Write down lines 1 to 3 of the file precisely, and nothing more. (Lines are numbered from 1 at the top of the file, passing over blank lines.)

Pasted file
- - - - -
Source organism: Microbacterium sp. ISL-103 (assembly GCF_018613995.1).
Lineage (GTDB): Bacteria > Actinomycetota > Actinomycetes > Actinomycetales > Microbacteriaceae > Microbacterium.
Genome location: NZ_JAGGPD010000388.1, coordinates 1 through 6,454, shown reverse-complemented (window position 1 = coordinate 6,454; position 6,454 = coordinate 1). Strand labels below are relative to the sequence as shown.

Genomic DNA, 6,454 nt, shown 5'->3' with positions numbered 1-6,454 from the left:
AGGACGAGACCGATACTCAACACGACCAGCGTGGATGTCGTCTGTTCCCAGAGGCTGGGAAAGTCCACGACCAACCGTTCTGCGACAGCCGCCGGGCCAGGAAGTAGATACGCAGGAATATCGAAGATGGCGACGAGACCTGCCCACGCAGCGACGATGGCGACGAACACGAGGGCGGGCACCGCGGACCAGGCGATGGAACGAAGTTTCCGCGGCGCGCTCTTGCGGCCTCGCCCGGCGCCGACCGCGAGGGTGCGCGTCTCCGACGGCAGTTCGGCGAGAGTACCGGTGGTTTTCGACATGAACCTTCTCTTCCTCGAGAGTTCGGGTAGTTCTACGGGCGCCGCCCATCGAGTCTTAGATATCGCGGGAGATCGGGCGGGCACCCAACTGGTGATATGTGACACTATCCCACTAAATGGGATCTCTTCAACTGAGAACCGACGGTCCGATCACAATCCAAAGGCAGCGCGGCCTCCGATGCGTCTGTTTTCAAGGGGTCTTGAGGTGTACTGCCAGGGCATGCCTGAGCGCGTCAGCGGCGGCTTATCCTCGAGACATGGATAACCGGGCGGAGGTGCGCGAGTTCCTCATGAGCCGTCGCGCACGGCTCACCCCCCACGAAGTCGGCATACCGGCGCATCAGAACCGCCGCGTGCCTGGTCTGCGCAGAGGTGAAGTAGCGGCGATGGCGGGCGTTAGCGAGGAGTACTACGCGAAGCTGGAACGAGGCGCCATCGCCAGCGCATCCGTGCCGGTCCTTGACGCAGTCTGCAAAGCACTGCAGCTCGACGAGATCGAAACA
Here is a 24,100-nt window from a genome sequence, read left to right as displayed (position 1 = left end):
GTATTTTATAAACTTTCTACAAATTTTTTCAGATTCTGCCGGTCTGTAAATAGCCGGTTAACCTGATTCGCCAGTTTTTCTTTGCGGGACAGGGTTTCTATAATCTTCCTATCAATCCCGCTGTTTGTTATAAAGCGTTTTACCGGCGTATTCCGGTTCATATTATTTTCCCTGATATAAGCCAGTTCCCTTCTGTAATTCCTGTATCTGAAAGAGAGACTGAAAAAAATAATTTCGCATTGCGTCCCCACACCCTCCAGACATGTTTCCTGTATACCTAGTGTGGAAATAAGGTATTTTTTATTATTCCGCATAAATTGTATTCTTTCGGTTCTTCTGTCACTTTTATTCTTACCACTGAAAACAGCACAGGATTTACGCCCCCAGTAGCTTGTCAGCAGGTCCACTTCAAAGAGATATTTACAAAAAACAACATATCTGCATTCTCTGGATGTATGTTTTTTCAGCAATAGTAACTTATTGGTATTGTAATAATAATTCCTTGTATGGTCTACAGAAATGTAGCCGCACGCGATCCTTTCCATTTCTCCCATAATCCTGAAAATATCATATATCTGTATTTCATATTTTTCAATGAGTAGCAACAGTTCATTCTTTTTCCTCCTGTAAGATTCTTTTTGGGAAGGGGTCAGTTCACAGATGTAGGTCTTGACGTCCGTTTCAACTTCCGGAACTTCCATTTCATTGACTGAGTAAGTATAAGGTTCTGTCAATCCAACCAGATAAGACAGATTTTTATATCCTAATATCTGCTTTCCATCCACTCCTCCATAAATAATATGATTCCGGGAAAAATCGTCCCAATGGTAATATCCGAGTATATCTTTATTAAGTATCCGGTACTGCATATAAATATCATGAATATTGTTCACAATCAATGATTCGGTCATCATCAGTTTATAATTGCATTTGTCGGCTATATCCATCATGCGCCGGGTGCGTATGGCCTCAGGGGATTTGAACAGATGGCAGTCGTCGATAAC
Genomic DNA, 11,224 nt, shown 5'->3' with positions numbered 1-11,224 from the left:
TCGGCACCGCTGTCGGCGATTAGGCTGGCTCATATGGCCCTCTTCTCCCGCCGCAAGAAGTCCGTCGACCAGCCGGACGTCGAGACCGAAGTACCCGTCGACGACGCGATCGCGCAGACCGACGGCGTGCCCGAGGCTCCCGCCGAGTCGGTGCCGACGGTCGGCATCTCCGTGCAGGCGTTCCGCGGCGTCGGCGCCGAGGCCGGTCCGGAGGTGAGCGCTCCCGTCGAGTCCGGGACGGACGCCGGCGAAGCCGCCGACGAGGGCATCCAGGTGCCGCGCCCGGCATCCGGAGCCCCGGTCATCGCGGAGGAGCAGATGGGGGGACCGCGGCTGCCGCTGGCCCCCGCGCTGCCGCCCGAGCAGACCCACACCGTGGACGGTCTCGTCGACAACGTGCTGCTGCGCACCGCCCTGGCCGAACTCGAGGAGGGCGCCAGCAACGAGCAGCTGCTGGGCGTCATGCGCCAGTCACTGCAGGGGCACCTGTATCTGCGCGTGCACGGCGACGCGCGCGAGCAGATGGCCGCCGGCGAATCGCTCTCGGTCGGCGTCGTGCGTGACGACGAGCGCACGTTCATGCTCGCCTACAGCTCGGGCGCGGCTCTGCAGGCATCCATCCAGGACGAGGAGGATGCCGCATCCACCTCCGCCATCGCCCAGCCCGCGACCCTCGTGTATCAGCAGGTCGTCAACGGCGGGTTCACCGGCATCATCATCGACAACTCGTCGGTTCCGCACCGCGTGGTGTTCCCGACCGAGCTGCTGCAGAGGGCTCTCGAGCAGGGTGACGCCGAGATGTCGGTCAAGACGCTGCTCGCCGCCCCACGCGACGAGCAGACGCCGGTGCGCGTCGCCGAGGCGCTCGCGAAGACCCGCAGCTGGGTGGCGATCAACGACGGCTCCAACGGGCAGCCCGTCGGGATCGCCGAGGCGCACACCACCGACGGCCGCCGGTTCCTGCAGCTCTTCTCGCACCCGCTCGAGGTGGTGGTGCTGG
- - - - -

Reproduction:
Source organism: Microbacterium sp. ISL-103 (assembly GCF_018613995.1).
Lineage (GTDB): Bacteria > Actinomycetota > Actinomycetes > Actinomycetales > Microbacteriaceae > Microbacterium.
Genome location: NZ_JAGGPD010000388.1, coordinates 1 through 6,454, shown reverse-complemented (window position 1 = coordinate 6,454; position 6,454 = coordinate 1). Strand labels below are relative to the sequence as shown.